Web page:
CategoryMozilla

Opera Added to the Browser Add-on API Coverage Table

I have received quite a few feedback responses on the Add-on API Table. A curiously large percentage of the responses were from folks asking me to add support for Opera’s new extension APIs. Well I committed to updating this thing, so here you go, Opera extensions APIs are now included 😉

The Opera extension API docs were pretty tough to traverse. They are quite verbose and some sections seem like a mixture of a tutorial or article with some method references sprinkled in. I want to make sure I don’t short-change any of the browsers on the list, so please let me know if I’ve missed any APIs.

Happy extension development!

State of the Add-on Developer Union: The Browser Add-on API Coverage Table

Add-ons (sometimes referred to as extensions) are one of the most powerful features of modern web browsers. They allow users to customize browser UI elements, web content, and the user’s data in ways that are not possible with a standard web page. In short, add-ons allow developers to augment the user’s web experience in almost every way imaginable. As a testament to their power to do so, browser manufacturers now routinely use add-ons to prototype new features, some of which end up being built into the browser itself (look under the section entitled “Graduated”).

Add-ons rising!

In the last couple of years the developer landscape for add-ons has been heating up. Mozilla started the Jetpack project (now a full fledged product, the Add-ons SDK), Chrome introduced its extensions APIs, Safari joined the fray, and Opera will soon introduce its own add-ons framework. In comparison with years past, it is an even better time to be an add-ons developer. Assuming you are interested in developing an add-on for any of the major browser vendors today, you would start by asking yourself what they offered in terms of developer support and APIs…

…enter the Browser Add-on API Coverage Table

The following table is a work up of all the various types of add-on APIs offered by each platform. For various APIs, the names may differ from one browser to another, I have done my best to group APIs together that offer comparable functionality. I chose to standardized the titles of the various APIs shown in the table by their Mozilla Add-ons SDK name for uniformity. The list of total possible APIs was derived by taking the all the APIs from each of the browser vendors and reducing them to a unique set based on their comparative functionality. This means the list will grow as browsers release new and different APIs, which will in turn affect the coverage ratings in the table. All APIs link to their source documentation where possible. Have fun learning about all the amazing things you can do to your browser!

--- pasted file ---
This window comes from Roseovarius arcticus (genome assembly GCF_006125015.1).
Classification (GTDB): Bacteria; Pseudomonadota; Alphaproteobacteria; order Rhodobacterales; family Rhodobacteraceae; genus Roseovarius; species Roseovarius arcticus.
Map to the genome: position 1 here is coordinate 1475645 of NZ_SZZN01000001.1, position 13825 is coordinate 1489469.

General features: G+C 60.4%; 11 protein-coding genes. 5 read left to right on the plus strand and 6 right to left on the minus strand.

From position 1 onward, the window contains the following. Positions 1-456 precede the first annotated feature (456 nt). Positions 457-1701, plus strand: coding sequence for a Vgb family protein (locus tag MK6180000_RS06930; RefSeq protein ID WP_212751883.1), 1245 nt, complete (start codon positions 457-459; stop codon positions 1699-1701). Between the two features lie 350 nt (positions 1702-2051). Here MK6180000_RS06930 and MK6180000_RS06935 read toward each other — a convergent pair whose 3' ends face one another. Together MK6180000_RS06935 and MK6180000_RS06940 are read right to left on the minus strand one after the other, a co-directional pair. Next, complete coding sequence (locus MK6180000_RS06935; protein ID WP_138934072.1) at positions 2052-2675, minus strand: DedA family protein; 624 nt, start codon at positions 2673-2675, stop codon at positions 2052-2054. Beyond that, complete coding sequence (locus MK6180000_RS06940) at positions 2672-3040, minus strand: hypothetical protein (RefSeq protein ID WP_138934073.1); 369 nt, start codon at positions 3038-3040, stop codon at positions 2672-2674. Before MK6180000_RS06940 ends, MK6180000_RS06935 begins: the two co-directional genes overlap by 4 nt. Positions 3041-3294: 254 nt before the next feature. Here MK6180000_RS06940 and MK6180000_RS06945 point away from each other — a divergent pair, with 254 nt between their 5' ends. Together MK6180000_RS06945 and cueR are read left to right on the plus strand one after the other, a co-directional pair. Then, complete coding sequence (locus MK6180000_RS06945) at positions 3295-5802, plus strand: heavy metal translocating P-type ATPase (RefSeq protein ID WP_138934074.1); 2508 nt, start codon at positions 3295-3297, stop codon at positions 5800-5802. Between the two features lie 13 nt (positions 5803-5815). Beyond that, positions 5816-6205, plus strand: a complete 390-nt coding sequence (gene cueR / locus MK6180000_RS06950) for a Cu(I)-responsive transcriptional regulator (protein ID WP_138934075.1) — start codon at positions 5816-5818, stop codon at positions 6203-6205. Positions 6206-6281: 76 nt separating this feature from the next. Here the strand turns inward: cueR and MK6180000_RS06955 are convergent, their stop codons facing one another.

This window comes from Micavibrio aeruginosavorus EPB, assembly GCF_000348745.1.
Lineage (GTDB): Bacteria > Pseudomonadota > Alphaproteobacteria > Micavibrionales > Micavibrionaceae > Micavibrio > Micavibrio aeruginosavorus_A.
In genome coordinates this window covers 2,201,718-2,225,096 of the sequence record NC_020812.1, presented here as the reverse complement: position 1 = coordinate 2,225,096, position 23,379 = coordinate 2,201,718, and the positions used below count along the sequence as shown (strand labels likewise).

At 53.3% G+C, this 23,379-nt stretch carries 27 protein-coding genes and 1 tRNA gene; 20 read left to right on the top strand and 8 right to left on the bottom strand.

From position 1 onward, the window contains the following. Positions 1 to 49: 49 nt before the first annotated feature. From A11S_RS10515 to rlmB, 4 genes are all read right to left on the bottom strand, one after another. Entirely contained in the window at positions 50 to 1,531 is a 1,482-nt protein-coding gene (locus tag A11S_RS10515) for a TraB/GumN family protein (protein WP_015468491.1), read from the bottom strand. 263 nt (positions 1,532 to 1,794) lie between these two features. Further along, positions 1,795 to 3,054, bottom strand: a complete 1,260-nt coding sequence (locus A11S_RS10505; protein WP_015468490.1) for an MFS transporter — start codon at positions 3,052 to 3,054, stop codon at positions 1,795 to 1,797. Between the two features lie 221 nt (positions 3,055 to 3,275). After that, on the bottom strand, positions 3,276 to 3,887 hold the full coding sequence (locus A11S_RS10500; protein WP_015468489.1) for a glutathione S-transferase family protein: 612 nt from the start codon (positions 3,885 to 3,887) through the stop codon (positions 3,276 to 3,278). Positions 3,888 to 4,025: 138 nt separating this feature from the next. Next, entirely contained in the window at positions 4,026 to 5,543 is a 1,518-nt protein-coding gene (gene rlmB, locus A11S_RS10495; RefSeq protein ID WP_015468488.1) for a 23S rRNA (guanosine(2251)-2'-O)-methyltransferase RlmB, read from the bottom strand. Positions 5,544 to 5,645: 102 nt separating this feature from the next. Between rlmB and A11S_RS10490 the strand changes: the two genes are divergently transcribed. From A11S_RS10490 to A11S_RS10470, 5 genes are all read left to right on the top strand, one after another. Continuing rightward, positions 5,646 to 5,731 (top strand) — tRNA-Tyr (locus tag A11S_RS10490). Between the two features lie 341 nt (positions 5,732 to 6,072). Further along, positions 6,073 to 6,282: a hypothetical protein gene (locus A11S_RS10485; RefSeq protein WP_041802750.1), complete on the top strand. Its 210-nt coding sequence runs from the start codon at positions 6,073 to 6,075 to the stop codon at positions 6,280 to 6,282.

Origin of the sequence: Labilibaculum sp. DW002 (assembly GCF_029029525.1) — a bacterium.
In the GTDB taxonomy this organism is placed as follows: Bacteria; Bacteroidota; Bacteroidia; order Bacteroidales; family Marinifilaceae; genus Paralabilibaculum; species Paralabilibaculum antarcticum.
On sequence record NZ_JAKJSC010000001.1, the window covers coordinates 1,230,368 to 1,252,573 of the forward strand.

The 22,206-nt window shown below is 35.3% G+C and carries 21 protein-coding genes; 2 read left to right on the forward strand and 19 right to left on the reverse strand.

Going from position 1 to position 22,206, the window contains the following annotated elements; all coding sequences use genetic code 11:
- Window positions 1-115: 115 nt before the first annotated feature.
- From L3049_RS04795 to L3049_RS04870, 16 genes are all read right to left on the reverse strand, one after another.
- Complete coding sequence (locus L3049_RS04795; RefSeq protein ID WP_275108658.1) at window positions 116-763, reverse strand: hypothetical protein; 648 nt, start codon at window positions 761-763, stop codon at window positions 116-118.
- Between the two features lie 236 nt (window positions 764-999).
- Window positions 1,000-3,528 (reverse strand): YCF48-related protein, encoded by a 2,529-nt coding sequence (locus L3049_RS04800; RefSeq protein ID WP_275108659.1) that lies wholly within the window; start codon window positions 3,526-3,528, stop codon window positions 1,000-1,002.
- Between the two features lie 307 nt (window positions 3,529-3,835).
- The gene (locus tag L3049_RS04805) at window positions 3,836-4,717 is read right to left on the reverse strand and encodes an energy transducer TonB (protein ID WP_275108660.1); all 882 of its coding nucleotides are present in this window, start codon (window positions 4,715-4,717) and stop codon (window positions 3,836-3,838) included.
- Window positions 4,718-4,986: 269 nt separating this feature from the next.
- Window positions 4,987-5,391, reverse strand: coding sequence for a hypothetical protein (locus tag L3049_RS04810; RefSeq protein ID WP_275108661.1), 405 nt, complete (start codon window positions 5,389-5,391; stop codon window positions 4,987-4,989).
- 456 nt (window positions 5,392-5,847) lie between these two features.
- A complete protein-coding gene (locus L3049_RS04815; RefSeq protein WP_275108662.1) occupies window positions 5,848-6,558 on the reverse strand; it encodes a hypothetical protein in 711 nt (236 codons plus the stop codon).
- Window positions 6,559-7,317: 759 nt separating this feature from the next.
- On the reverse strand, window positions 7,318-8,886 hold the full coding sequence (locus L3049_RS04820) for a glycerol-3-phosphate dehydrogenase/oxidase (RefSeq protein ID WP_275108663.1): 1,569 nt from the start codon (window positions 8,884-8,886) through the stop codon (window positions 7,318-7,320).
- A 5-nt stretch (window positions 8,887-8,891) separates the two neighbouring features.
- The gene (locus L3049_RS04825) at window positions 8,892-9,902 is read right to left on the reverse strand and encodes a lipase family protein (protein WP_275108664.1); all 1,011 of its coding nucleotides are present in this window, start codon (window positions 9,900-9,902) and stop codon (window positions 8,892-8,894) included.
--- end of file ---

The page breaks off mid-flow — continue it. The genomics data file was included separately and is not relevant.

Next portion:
Browser Add-on API Coverage Table

If you find anything that is out of date or in need of correction, there is a form in the table’s key that you can fill out and I will be sure to adjust the table. If there is interest in listing other browsers on the table you can leave a comment on the same form and I will be happy to follow up with you about doing so.

Jetbug – Mozilla Add-on SDK debugging library

Dogfooding is an essential part of product development for many reasons and should not be a task set aside for only certain teams. Dogfooding products helps you understand the true user experience a product offers, brainstorm new features, and uncover rough edges in need of correction. Recently while using the Add-ons SDK for a Personas related add-on, I got frustrated with the stringified console logging available by default in the SDK. While attempts were made in the past to provide more robust debugging, none have been able to maintain stability, as they were strongly tied to various moving-target applications.

Necessity Annoyance, Mother of Invention

As I set out on a search for something that would provide a better debugging experience for SDK-base add-ons, I thought I’d first take a crack at utilizing the best debugger on the planet, Firebug. To my delight (and hopefully yours as well) I was able to construct an Add-on SDK library that enabled Firebug-based debugging of add-on code in a way that should remain stable regardless of any future SDK release or Firebug code changes.

Jetbug to the rescue!

Welcome to logging of chrome-level objects and elements. Say hello to introspection of an add-on’s contents. Meet invocation of SDK APIs from the Firebug command line. Yeah, I know, its going to rock your socks. Jetbug is pretty flexible and should go a long way to advance the developer ergonomics story for the Add-ons SDK.

Download the Jetbug SDK library and drop it into an add-on you’re working on. There is a readme file included in the library that contains a brief explanation of how to use Jetbug and what methods are available to you. Let us know how you like it, we’d love to hear your feedback!

© 2022 Back Alley Coder

Theme by Anders NorenUp ↑